John Wall provides haunting details about his mental health struggles

John Wall provides haunting details about his mental health struggles

John Wall credits his mother’s visit in a dream after her death from breast cancer in December 2019 with prompting the former Washington Wizards star to seek therapy as he contemplated suicide in the following months . He hopes sharing his story will encourage others struggling with depression to be strong enough to seek help.

“It was like she was standing right next to me,” Wall recalled in a powerful and moving essay for the Players’ Tribune that was published Thursday. “She looked me in the eye and said, ‘You have to continue for your children. You have much more to do on this earth. ”

Wall considered the dream a “sign from God”. As his world crumbled around him, he finally confided in a friend that he needed help and began seeing a therapist. It saved his life.

Wall, who signed a two-year contract with the Los Angeles Clippers in July, first opened up about his mental health during a one-on-one interview at a charity event last month.

“Darkest place I’ve ever been,” Wall said in response to a question about what the past two and a half years have been like for him. “At one point, I thought about killing myself. There was a time when I had to go find a therapist. Many people think, “I don’t need help. I can get out anytime. But you have to be true to yourself and find what’s best for you, and that’s what I did.

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Wall expanded on those comments in the Players’ Tribune essay, detailing the confluence of events that made him feel like suicide – which he acknowledges is virtually a taboo word in the community he grew up in. – was “the only option.”

The five-time star player suffered an Achilles injury in February 2019 that forced him to miss the entire 2019-20 season and cost him “the only sanctuary” he has ever known. His mother, Frances Ann Pulley, died 10 months later. Wall recalls calling his mother “six or seven times a day just to hear her voicemail” in the days that followed.

“My best friend is gone,” he wrote of his mother. “I can’t play the game I love. Everyone just reached out. Nobody looks at me for me. It always comes with something attached. Who’s there to hold me now? What’s the point of being here?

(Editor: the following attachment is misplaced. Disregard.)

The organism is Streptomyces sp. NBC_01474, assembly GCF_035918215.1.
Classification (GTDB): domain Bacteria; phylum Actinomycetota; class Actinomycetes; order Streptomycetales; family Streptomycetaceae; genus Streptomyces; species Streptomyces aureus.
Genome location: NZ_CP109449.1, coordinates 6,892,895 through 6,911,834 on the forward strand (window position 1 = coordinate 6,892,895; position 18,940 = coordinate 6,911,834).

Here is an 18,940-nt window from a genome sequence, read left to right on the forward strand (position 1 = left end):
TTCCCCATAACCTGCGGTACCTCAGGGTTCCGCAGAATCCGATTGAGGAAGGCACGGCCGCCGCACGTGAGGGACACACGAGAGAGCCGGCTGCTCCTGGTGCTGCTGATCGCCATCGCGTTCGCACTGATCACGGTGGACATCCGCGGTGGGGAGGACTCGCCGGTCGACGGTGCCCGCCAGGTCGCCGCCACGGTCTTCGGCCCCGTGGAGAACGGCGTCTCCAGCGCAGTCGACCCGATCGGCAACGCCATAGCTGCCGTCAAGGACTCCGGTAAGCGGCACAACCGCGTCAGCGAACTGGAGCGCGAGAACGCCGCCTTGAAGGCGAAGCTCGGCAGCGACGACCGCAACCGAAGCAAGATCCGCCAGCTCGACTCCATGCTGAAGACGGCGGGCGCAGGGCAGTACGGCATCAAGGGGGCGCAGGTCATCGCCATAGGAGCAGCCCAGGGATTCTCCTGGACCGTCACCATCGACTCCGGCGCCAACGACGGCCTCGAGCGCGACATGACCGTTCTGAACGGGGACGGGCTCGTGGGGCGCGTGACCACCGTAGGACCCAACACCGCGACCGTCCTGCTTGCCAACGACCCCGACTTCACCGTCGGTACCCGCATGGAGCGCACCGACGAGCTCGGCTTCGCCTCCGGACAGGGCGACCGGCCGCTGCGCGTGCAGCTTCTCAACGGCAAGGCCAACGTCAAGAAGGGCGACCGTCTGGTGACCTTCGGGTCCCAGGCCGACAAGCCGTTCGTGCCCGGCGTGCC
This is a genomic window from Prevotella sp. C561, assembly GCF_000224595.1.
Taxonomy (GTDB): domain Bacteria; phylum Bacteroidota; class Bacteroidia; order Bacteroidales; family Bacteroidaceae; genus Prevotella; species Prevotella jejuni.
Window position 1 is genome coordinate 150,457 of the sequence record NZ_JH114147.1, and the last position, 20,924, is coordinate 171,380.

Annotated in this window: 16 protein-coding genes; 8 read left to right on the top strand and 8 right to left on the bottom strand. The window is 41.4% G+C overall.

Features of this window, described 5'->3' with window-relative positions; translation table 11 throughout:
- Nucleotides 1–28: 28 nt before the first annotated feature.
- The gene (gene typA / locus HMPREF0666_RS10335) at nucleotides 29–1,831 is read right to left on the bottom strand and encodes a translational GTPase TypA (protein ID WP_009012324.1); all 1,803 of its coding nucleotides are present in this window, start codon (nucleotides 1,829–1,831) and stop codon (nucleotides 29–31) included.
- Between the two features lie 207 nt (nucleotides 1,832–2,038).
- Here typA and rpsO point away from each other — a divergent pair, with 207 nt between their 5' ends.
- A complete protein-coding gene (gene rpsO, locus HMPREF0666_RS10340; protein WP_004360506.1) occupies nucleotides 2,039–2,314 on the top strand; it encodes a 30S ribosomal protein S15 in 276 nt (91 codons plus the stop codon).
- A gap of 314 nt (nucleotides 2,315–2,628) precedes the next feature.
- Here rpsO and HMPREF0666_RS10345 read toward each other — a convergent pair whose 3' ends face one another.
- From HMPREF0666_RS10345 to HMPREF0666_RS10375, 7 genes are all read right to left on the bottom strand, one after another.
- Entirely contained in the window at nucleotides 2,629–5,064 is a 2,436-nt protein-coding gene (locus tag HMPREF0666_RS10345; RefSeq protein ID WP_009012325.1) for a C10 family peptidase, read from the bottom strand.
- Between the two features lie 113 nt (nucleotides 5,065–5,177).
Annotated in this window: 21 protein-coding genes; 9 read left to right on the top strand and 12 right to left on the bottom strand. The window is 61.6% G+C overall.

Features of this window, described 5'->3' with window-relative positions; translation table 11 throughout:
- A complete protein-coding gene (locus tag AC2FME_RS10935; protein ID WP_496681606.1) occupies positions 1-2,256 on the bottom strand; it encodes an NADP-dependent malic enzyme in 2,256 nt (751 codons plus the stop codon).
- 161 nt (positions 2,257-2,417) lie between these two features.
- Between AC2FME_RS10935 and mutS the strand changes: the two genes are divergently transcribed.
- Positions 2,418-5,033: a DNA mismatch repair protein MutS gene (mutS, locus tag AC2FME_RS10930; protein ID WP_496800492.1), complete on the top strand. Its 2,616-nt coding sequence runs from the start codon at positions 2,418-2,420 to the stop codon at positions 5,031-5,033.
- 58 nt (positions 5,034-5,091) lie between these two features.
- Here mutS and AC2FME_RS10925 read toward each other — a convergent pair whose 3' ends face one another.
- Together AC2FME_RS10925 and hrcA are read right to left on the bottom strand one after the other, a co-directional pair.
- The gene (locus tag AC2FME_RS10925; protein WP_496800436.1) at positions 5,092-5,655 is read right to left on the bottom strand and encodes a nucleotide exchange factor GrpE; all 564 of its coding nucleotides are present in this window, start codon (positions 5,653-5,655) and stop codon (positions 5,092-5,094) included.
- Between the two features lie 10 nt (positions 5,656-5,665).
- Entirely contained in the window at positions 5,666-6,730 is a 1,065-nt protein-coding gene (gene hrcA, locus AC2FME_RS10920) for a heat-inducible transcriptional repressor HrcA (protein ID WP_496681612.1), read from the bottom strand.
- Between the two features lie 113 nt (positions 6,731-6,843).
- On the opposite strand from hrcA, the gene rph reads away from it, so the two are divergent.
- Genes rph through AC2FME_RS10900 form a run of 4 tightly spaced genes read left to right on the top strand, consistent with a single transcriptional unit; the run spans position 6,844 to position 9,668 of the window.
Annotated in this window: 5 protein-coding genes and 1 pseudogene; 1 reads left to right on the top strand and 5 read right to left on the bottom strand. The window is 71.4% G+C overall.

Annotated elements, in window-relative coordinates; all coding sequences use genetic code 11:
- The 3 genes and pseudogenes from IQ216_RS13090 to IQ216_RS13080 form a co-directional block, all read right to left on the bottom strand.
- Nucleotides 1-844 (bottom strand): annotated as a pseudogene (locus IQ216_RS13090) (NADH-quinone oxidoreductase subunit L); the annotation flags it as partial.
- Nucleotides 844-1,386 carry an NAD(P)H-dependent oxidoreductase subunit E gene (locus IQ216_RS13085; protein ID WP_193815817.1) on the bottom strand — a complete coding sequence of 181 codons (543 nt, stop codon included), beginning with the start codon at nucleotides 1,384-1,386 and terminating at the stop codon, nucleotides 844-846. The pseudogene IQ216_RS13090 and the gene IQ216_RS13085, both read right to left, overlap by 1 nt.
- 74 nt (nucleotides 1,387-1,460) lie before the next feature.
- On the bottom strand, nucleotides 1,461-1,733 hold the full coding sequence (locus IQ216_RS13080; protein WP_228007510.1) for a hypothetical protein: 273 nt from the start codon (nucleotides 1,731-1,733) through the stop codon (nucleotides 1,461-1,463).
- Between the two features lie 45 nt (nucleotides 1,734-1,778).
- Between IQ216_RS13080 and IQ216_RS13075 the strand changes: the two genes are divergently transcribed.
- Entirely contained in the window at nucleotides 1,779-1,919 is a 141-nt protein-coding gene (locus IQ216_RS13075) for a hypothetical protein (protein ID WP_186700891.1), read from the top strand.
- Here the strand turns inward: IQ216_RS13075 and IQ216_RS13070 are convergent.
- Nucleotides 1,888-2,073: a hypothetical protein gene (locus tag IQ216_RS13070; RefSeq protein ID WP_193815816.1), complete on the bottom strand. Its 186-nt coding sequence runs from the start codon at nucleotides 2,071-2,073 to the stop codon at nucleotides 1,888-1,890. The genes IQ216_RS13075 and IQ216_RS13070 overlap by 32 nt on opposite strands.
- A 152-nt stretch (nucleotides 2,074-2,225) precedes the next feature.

On top of all that, Wall became the subject of trade rumors. He was eventually dealt by the Wizards, who selected him with the No. 1 pick in the 2010 draft, to the Houston Rockets for Russell Westbrook in December 2020.

“The franchise I had sacrificed my blood, sweat and tears for for 10 years decided it wanted to move on,” Wall writes. “I was devastated, I’m not going to lie. That’s when I started debating – literally debating – if I wanted to continue, almost every night.

Wall said he tried to soothe his pain by partying, but his dark thoughts returned when the party stopped and his friends went home, and one night he “came as close as possible to make an unfortunate decision and leave this earth.”

Wall said the therapy “slowly changed things” for him. He continues to see a therapist and has found a sense of peace and meaning in being a good father to his two young sons and carrying on his mother’s legacy. Wall hopes his story will serve as a lesson to others who might be hesitant to ask for help, as he has been for so long.

“I was supposed to be the man of the house at nine,” writes Wall, whose father died of liver cancer. “So my whole mentality, regardless of the situation, has always been, ‘I don’t need anybody’s help. I will do it by myself. I’ve been through everything else, so why not this? Being a product of your environment is not a bad thing. But I think it’s a blessing and a curse. Being a dog, being unbreakable, always having that chip on your shoulder – hey, I get it. I was that guy. But the day will come when you can no longer do it yourself. And you have to be strong enough that day to ask for help.

If you or someone you know needs help, you can call or text Suicide & Crisis Lifeline on 988. You can also text a crisis counselor by texting 741741.

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